催 化 论 坛
Nanomaterials for Heterogeneous Catalysis Towards Sustainable Environment
Prof. Kevin Huang
University of South Carolina – Columbia, USA
Sustainable future calls for energy-efficient and cost-effective means of capturing CO2 emitted from large-scale fossil fuel power plants and converting the captured CO2 into higher-value products. The state-of-the-art carbon capture technologies are based on reversible chemical/physical absorption/adsorption processes. A grand challenge to these technologies is the high cost and energy penalties. Developing advanced alternative carbon capture technologies is, therefore, highly desirable. Electrochemical membranes based on mixed conductors are an emerging technology for advanced carbon capture and conversion. In this presentation, the presenter reviews recent progress in his group using dual-phase mixed conducting membranes to capture CO2 and instantly convert it into useful products at high temperatures. New concepts such as single reactor dry/dry-oxy reforming of methane and oxidative dehydrogenation of ethane with the capture CO2 will also be presented.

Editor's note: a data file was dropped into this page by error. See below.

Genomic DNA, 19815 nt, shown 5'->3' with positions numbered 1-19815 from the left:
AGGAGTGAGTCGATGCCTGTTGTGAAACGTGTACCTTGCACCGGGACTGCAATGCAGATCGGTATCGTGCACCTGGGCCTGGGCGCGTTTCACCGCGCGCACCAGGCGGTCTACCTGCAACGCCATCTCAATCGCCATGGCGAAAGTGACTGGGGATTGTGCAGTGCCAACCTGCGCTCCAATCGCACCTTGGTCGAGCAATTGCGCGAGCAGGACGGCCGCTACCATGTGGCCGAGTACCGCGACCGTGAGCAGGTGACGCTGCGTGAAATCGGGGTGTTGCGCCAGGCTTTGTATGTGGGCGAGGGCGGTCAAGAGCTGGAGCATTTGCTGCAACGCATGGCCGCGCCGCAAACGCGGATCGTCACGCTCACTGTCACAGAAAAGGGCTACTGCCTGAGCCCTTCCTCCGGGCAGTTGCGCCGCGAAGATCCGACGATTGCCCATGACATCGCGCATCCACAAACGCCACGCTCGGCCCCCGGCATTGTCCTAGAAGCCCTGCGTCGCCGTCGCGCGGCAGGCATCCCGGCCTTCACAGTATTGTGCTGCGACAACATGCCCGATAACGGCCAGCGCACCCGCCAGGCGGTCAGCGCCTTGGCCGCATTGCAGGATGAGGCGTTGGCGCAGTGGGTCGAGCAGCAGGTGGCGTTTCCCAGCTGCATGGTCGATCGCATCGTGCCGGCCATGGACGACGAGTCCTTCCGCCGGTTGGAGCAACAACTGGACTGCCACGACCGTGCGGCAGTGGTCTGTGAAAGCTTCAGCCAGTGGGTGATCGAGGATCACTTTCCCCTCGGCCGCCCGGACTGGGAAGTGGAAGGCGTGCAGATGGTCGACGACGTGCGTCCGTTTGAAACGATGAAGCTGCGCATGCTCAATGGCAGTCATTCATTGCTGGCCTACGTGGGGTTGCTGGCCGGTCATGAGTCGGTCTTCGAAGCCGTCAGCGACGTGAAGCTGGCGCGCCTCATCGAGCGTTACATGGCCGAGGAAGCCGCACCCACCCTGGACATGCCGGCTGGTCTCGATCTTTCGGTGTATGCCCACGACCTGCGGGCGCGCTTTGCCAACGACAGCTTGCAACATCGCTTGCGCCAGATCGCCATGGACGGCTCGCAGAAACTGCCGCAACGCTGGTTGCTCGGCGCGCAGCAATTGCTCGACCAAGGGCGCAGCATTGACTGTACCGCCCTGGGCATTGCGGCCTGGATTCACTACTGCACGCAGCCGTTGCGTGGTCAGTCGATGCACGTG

Kevin Huang is currently an endowed chair professor and director of SmartState Center for Solid Oxide Fuel Cells at College of Engineering and Computing. His research, currently funded by NSF, DOE, DoD and industry, focuses on experimental and theoretical studies of electrochemical materials and engineering for energy conversion and storage, ranging from batteries, fuel cells to separation membranes. Over his professional career, he has published two books, two book chapter and >190 peer-reviewed journal papers and been granted with 12 US patents. Kevin graduated from University of Science and Technology Beijing in 1992, conducted his postdoc research in Prof. John B. Goodenough’s group at University of Texas at Austin from 1995-2000 and worked as a senior, principal and fellow engineer at Siemens Energy from 2000-2010 before joining University of South Carolina (USC) in 2010. Over his 8 years at USC, he has attracted over $5.5 million research funding. He is a recipient of 2018 USC Breakthrough Leadership Award, 2017 USC Educational Foundation Award for Research in Science, Engineering and Mathematics, 2015 College of Engineering and Computing Research Achievement Award, and 2014 University Breakthrough Stars.